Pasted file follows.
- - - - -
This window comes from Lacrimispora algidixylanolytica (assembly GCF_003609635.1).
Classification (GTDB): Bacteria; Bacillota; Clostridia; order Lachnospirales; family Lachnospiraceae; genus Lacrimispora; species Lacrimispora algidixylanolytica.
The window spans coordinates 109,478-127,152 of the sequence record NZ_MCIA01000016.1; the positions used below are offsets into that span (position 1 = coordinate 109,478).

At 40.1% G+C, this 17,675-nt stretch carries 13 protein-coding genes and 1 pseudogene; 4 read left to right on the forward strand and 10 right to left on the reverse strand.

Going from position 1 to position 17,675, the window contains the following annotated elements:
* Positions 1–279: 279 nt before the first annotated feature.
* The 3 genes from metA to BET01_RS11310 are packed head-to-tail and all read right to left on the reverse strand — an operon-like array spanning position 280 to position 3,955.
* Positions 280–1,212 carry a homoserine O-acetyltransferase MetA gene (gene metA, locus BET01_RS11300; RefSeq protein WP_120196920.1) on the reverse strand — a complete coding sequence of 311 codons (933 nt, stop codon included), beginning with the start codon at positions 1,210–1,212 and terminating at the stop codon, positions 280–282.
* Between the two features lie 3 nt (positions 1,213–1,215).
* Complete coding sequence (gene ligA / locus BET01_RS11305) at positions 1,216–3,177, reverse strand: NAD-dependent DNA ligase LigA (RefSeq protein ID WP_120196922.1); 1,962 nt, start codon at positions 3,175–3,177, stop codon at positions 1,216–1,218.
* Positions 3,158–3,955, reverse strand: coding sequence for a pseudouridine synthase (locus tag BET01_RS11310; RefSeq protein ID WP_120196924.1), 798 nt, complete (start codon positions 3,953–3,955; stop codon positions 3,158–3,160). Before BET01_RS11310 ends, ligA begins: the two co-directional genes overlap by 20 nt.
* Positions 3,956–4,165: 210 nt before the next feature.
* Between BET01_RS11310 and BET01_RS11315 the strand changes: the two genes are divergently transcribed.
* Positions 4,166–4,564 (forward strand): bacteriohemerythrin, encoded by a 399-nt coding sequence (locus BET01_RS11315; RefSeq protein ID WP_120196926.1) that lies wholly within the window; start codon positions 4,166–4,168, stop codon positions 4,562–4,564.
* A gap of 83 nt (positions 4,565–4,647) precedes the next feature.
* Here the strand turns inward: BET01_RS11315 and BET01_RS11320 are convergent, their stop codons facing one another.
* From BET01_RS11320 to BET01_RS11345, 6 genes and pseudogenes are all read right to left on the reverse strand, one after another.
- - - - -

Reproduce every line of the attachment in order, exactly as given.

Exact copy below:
This window comes from Lacrimispora algidixylanolytica (assembly GCF_003609635.1).
Classification (GTDB): Bacteria; Bacillota; Clostridia; order Lachnospirales; family Lachnospiraceae; genus Lacrimispora; species Lacrimispora algidixylanolytica.
The window spans coordinates 109,478-127,152 of the sequence record NZ_MCIA01000016.1; the positions used below are offsets into that span (position 1 = coordinate 109,478).

At 40.1% G+C, this 17,675-nt stretch carries 13 protein-coding genes and 1 pseudogene; 4 read left to right on the forward strand and 10 right to left on the reverse strand.

Going from position 1 to position 17,675, the window contains the following annotated elements:
* Positions 1–279: 279 nt before the first annotated feature.
* The 3 genes from metA to BET01_RS11310 are packed head-to-tail and all read right to left on the reverse strand — an operon-like array spanning position 280 to position 3,955.
* Positions 280–1,212 carry a homoserine O-acetyltransferase MetA gene (gene metA, locus BET01_RS11300; RefSeq protein WP_120196920.1) on the reverse strand — a complete coding sequence of 311 codons (933 nt, stop codon included), beginning with the start codon at positions 1,210–1,212 and terminating at the stop codon, positions 280–282.
* Between the two features lie 3 nt (positions 1,213–1,215).
* Complete coding sequence (gene ligA / locus BET01_RS11305) at positions 1,216–3,177, reverse strand: NAD-dependent DNA ligase LigA (RefSeq protein ID WP_120196922.1); 1,962 nt, start codon at positions 3,175–3,177, stop codon at positions 1,216–1,218.
* Positions 3,158–3,955, reverse strand: coding sequence for a pseudouridine synthase (locus tag BET01_RS11310; RefSeq protein ID WP_120196924.1), 798 nt, complete (start codon positions 3,953–3,955; stop codon positions 3,158–3,160). Before BET01_RS11310 ends, ligA begins: the two co-directional genes overlap by 20 nt.
* Positions 3,956–4,165: 210 nt before the next feature.
* Between BET01_RS11310 and BET01_RS11315 the strand changes: the two genes are divergently transcribed.
* Positions 4,166–4,564 (forward strand): bacteriohemerythrin, encoded by a 399-nt coding sequence (locus BET01_RS11315; RefSeq protein ID WP_120196926.1) that lies wholly within the window; start codon positions 4,166–4,168, stop codon positions 4,562–4,564.
* A gap of 83 nt (positions 4,565–4,647) precedes the next feature.
* Here the strand turns inward: BET01_RS11315 and BET01_RS11320 are convergent, their stop codons facing one another.
* From BET01_RS11320 to BET01_RS11345, 6 genes and pseudogenes are all read right to left on the reverse strand, one after another.